This was considered ominous. Häberlin concluded his “Staatsrecht” (1797), after alluding to guarantees and their consequences, with the words. The first step to managing the German Diet, as

formerly the Polish Diet at Grodno, was hereby taken.” Complimentary writings and resolutions of the Diet (from Swabia and Franconia) of course ensued ; to say nothing of the notes of Oct. 1799, on which the author sets great value, but which, however, did not proceed from many, but only from some (six), and those the Ecclesiastical, Diets. Then followed the mediation and plans of indemnity which were discussed by France, Prussia and

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Russia (to the exclusion of the Emperor and the empire), and were then laid before the Imperial Deputations. The services done by Russia at that time are not forgotten by the Germans.

(To be continued.)

[Alarmed at the progress of the negotiations for the payment of the third series of the loan guaranteed to the King of Greece, by England, France, and Russia, we are induced at once to publish the following Despatch, although we are thereby compelled to break through the order which we had originally proposed to ourselves of developing from its origin, the complete system of delusion by which Russia has hitherto successfully cajoled every administration in England.

Our object in selecting this Despatch is not so much for the facts it contains, as for the developement of Russia's system of procedure. We here perceive two sets of Despatches, one secret and one ostensible ; consequently a set of arguments and appearances distinct from the real objects; a knowledge of the instructions of all the other ambassadors ; the committing of them with respect to their own courts, and the committing of their courts through them. Here also are most clearly revealed the grounds of the diplomatic success of Russia. She plays her double game with perfect confidence, from the consciousness of the absence of any duplicity, we may almost say, of any intention, in the minds of the British Cabinet.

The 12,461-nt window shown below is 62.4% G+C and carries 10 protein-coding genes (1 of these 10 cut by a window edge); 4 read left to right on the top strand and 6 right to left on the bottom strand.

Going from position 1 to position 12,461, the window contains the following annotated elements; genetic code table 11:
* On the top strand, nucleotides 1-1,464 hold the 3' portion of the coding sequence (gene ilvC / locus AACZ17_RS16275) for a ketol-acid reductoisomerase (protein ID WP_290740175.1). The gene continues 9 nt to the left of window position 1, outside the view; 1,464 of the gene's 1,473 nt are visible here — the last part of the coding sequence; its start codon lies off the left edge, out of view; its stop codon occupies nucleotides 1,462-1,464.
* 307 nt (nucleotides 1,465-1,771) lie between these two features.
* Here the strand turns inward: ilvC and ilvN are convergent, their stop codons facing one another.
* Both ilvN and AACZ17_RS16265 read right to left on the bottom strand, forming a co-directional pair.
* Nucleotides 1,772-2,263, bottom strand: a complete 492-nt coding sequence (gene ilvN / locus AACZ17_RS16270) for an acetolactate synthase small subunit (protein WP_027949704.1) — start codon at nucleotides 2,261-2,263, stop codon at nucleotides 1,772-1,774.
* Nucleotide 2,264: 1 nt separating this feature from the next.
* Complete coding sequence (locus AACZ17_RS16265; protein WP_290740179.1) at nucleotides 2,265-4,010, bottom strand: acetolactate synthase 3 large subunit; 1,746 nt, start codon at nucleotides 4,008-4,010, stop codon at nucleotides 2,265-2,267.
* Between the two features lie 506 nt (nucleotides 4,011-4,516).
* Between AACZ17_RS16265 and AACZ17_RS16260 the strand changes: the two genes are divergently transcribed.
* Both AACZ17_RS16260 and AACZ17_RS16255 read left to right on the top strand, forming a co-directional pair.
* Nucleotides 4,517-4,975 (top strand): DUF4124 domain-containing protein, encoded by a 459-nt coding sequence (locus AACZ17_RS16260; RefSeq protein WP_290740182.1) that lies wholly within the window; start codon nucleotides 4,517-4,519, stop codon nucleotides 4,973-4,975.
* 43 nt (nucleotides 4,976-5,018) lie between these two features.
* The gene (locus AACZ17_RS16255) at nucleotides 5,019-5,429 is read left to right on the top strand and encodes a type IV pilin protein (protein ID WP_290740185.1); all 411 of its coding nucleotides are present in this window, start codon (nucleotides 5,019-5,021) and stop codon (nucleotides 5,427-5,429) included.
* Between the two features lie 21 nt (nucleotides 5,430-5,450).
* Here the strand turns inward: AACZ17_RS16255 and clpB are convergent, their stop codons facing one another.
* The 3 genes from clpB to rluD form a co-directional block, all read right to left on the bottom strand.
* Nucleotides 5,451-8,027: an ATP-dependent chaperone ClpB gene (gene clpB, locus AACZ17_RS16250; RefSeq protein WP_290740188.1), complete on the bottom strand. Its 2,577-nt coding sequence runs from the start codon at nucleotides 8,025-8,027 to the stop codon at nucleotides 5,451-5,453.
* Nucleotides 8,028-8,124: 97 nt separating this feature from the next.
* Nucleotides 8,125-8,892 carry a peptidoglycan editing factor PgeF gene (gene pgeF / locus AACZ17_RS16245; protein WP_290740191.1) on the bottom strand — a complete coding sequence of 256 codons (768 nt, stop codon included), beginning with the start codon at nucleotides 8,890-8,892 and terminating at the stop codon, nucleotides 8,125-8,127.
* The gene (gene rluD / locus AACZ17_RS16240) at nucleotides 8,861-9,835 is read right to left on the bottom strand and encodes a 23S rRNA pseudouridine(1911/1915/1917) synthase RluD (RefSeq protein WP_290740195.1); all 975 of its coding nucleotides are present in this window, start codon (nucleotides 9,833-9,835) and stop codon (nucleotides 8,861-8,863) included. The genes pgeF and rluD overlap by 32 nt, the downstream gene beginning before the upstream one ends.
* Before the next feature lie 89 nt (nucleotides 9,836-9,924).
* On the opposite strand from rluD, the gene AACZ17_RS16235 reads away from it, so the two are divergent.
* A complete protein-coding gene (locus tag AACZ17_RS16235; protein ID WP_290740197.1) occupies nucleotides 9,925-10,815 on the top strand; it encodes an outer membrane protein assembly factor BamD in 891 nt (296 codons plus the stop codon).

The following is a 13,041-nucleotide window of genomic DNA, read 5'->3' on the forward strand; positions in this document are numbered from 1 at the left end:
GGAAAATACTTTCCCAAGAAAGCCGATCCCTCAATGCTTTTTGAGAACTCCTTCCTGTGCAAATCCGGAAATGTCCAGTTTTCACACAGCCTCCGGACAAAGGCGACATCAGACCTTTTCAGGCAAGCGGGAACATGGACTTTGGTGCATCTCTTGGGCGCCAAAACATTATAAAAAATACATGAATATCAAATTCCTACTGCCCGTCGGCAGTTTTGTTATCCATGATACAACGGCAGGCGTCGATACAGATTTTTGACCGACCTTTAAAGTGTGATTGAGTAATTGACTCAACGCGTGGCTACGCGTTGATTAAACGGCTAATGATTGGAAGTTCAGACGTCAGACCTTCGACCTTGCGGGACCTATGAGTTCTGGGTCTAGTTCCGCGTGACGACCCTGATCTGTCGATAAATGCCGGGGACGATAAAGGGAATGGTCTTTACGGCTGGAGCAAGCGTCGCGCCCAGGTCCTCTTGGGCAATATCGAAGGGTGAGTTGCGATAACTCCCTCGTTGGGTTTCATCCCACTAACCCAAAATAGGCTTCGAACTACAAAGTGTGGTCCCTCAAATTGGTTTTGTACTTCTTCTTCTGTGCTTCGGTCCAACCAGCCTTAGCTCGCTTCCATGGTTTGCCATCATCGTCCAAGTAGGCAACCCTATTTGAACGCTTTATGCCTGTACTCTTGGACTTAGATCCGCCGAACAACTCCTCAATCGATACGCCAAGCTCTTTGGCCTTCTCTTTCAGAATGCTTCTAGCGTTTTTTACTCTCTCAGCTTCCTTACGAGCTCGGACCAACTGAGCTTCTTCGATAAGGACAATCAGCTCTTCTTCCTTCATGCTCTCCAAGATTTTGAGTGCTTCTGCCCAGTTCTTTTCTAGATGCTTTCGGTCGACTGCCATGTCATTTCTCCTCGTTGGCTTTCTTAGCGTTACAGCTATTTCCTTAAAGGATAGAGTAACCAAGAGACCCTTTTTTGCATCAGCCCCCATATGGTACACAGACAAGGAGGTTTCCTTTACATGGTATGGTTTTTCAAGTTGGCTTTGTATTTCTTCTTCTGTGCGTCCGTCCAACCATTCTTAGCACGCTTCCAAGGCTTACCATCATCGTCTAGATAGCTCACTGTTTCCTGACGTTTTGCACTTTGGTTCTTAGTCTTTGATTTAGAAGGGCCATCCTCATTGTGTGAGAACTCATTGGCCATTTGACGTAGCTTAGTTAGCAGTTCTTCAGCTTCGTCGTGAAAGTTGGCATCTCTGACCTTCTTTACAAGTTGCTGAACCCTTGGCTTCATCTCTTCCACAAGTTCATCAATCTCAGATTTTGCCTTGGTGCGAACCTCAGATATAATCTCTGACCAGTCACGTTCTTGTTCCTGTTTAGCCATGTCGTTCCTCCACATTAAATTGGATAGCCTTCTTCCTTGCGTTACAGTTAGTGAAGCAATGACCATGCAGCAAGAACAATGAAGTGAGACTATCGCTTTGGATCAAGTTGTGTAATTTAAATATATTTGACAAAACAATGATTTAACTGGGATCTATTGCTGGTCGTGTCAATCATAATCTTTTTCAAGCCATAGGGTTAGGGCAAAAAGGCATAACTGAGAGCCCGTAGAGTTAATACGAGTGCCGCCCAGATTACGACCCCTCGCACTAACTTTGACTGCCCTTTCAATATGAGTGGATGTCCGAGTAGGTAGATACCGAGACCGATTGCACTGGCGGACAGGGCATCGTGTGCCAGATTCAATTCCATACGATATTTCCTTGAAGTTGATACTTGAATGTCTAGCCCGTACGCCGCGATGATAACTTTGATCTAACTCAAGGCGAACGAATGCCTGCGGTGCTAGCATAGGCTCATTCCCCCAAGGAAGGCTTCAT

This Despatch shows Russia's perfect acquaintance with the national character and feeling, with the position and interests of parties, with the feelings, qualities, and weaknesses of individuals. It shows her constant attention to every detail, her incessant communication of the minutest intelligence, and the bringing of all these to bear upon objects, invariable in their course through centuries; and, in addition to this, we must recollect that no favour, that no patro. nage overlies her diplomatic system, and that her first object is ability in the individuals charged with the execution of her policy.

The exposure bere made of the means by which she has invariably succeeded in making use of us, even while appearing to oppose us, will, we trust, be considered by the opposition, if not by the Government, with reference to the actual negotiations respecting the Greek Loan.]